This was an excellent story - the author is clearly an expert on the period and location depicted in the book and he is able to weave in those extra details that allow the reader to experience a taste of what the scenes would have felt like. He describes common maladies, attitudes and hang-ups with ease and uses them to take a very good detective story to the next level. Loved it! I plan on reading the first book in the series soon and will then anxiously await another installment with this set of characters.
This is the first book I have listened to from Neil Gaiman Productions and it will definitely not be the last. This was a solid story performed excellently by the reader, and although it was quite entertaining the author did a good job using that as a forum to make you reflect on the transitory nature of my life. I found myself thinking of the finality of moving from one phase of life to another, without the story being in the least preachy or to heavy handed about it. This was an excellent selection!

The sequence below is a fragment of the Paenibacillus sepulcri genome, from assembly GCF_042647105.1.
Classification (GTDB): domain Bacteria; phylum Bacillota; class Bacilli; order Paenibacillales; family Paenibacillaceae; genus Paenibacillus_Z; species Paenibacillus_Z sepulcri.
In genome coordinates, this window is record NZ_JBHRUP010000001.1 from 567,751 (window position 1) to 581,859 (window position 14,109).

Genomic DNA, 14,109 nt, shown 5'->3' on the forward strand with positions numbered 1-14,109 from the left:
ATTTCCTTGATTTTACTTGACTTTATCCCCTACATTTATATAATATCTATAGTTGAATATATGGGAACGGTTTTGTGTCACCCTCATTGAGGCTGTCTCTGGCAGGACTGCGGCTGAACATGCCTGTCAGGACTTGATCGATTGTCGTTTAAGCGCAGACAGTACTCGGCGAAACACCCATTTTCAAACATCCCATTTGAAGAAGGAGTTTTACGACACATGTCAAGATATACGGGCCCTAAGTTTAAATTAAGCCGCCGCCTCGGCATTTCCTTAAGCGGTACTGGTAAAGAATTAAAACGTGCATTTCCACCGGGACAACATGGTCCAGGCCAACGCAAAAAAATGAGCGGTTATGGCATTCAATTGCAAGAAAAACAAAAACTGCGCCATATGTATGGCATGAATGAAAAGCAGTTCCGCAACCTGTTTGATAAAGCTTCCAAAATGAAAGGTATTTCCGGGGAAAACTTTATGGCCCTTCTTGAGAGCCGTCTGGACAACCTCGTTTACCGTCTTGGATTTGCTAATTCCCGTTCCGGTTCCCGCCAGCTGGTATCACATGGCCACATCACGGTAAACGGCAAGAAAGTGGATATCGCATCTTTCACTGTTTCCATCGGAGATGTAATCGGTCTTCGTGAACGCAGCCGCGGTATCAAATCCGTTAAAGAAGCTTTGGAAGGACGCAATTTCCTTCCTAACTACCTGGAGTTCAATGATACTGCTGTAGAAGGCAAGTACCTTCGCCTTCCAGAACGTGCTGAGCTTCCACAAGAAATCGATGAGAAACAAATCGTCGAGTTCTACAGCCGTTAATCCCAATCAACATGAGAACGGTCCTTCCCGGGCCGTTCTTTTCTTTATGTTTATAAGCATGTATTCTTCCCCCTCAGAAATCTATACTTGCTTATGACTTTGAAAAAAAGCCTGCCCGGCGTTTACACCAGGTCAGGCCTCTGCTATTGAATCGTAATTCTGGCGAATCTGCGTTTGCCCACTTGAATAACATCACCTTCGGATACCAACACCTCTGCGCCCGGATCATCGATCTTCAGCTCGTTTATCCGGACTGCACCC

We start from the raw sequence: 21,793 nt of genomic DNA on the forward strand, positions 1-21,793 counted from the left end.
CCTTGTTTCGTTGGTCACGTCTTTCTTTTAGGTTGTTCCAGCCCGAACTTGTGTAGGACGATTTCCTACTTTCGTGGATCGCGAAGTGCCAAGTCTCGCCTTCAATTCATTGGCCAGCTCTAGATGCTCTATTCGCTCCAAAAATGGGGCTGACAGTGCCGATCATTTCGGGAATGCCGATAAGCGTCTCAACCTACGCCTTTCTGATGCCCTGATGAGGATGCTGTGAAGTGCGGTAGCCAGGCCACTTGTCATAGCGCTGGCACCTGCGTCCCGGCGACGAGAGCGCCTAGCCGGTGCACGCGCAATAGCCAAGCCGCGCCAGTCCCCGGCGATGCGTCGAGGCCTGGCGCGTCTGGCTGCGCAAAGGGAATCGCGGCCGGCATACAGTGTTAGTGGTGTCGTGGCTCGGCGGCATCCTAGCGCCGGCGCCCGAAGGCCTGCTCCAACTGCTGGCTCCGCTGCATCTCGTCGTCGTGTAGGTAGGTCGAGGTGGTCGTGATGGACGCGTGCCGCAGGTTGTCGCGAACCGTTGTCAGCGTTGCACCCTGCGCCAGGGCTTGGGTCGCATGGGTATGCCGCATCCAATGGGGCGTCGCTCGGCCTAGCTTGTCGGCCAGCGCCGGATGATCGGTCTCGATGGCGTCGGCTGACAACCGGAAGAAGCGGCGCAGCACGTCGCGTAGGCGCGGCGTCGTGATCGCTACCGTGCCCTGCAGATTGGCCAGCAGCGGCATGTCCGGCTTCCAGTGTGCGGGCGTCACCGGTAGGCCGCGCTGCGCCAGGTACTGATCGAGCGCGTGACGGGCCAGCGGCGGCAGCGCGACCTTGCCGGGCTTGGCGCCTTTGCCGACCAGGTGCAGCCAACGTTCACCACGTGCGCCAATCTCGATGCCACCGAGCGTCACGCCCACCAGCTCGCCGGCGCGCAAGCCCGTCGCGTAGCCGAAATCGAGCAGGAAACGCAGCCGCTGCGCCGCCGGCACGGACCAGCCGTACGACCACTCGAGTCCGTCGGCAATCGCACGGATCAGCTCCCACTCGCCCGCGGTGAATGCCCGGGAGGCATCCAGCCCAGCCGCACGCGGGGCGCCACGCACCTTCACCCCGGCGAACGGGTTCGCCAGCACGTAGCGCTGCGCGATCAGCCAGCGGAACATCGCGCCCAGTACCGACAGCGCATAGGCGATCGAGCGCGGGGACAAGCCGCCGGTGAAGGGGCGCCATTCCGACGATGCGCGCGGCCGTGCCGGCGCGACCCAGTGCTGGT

The story was outstanding and I look very much forward to getting further acquainted with this author's work! Additionally, in terms of the audiobook, the narrator does a great job by taking on an Indian accent and doing a good job of expressing the dark humour that runs throughout this book. I would highly recommend this one! One of my favs!
This was an excellent, creative story and I found listening to it fairly addictive...but it was literally twice as long as it had to be. I felt like I was listening to an older aunt that doesn't know how to condense. There was NO need for this book to be as long as it was, but other than that - I loved the characters and storyline. I hope this guy has saved the vampire genre from its current sorry state.